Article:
The Longevity Revolution: economic crisis or mankind’s greatest achievement.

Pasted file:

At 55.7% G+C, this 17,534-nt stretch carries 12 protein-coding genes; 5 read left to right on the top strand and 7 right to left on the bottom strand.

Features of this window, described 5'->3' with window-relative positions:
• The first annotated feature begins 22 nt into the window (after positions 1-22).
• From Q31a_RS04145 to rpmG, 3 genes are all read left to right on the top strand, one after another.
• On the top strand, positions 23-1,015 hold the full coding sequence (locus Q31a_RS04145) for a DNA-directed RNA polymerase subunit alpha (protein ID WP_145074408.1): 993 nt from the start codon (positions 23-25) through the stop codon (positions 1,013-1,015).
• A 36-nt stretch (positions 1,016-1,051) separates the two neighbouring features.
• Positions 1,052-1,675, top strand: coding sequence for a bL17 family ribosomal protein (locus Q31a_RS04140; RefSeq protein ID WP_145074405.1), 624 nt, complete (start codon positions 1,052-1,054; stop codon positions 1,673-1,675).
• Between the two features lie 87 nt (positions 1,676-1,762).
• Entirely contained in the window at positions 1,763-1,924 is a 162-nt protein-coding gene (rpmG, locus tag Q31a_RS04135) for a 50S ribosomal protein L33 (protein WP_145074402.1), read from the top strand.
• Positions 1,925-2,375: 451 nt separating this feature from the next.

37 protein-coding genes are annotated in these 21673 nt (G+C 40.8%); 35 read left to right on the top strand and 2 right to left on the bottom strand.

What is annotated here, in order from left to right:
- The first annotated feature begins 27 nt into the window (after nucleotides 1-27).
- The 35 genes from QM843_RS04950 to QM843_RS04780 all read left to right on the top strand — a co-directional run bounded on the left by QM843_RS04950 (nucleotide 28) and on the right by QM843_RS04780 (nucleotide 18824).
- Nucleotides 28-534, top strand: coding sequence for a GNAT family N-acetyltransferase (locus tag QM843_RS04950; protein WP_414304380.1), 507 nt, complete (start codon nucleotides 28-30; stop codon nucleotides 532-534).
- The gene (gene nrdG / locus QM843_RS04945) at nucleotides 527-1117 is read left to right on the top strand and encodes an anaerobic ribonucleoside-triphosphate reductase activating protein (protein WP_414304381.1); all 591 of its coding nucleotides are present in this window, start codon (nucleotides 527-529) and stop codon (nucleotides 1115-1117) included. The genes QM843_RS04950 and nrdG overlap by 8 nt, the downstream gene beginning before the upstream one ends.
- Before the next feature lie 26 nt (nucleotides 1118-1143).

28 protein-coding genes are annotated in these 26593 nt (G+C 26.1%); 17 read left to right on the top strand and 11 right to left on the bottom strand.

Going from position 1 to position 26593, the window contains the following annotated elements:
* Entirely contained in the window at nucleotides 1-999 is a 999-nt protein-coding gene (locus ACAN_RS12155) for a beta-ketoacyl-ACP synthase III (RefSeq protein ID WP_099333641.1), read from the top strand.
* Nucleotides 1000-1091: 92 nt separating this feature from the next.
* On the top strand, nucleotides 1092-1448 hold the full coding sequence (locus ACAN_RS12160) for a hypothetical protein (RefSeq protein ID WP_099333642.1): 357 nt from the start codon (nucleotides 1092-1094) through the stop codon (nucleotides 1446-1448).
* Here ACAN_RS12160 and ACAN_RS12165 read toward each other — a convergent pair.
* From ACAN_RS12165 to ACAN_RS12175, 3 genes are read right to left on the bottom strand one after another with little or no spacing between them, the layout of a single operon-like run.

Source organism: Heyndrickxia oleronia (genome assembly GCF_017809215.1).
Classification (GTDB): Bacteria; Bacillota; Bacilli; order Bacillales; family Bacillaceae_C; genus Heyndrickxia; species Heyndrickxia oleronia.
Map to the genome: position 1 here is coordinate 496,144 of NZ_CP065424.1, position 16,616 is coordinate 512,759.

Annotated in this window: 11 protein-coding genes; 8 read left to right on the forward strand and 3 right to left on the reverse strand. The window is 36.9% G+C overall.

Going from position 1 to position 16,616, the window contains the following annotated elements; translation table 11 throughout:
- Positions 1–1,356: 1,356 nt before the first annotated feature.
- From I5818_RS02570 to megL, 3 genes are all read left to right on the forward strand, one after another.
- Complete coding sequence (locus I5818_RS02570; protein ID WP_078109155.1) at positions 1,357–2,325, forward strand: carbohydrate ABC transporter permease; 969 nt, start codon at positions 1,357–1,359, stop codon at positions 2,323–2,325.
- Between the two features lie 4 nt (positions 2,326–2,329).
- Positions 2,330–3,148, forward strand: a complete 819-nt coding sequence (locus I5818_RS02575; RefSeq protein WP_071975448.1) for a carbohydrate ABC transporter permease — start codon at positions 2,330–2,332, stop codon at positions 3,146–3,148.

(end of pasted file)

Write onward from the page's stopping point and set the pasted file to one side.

Susan Ryan, Age Discrimination Commissioner, has a concern that Australia is in the grip of an economic and social crisis with people living into their 80s and 90s and beyond. Her worry is that public policy, business practice and community attitudes are failing to respond to changes such as the 1.8 million Australians aged 85 and over we will have in 40 years’ time. Another view by an international expert on ageing, Dr Alexandre Kalache, is that the increase in life expectancy around the world is “the greatest societal achievement of the 20th century”. He also warns that it threatens to be our greatest challenge if we don’t adopt the right policies. Dr Alex Kalache pioneered the concept of active ageing and developed the Global Movement on Age-friendly Cities while at the World Health Organisation. [caption id="attachment_693" align="alignnone" width="626"] Dr. Alexandre Kalache[/caption] During his time at WHO, Dr Kalache advanced the state of knowledge about health care in older age through dissemination of information, training and research, launching in 2002 the WHO Active Ageing Policy Framework. Dr Kalache advocates for age friendly communities that are inclusive and accessible promoting active ageing where all the basic assets for a quality of life are present in an urban environment. The success of an active long life rests on four pillars: good health, security, participation and life long learning. There are many other factors that need to be considered such as appropriate housing, health services and transport as well as green spaces, seating in public areas, safe pedestrian crossings and pavements, age-friendly public buildings and services close to where people live. Age friendly communities don’t just mean places with good aged care facilities, but cities and towns with policies that embrace the fundamental needs of our ageing population.